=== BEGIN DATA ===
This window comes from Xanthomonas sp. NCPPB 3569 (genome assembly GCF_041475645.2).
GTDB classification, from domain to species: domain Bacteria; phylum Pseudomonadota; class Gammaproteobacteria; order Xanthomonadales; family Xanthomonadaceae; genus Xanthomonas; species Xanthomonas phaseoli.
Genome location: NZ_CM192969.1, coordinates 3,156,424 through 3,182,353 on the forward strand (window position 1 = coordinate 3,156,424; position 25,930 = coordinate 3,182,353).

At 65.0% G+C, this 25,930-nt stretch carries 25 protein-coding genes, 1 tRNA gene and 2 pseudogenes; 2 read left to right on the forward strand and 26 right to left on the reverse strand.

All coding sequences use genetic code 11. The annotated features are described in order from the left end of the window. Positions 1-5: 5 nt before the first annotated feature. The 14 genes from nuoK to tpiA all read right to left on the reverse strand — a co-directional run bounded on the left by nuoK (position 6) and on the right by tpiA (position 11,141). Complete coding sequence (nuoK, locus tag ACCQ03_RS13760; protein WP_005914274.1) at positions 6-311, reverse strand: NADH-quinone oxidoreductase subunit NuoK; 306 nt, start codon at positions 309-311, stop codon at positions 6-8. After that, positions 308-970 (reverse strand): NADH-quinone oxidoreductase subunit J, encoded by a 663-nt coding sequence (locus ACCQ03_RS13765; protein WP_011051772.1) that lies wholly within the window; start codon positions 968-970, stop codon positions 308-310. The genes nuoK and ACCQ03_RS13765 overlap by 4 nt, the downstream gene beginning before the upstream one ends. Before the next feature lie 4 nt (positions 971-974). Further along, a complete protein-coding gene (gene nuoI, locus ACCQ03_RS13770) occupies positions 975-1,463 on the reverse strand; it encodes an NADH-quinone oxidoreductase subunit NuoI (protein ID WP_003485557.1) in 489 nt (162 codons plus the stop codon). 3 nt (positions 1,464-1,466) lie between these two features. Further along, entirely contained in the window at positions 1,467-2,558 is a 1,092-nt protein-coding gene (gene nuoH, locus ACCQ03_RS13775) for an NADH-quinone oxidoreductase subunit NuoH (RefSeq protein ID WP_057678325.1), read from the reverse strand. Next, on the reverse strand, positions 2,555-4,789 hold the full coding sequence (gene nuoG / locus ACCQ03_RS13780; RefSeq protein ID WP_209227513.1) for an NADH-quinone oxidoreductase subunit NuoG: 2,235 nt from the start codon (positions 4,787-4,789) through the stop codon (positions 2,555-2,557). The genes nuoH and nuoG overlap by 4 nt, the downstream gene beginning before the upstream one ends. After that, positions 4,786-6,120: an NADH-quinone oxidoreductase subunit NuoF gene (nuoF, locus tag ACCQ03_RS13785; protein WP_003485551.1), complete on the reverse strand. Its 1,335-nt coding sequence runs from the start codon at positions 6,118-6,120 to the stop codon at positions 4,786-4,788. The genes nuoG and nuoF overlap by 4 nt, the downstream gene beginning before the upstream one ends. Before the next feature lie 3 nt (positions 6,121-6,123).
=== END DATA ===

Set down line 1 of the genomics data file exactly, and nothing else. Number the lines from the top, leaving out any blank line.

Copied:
This window comes from Xanthomonas sp. NCPPB 3569 (genome assembly GCF_041475645.2).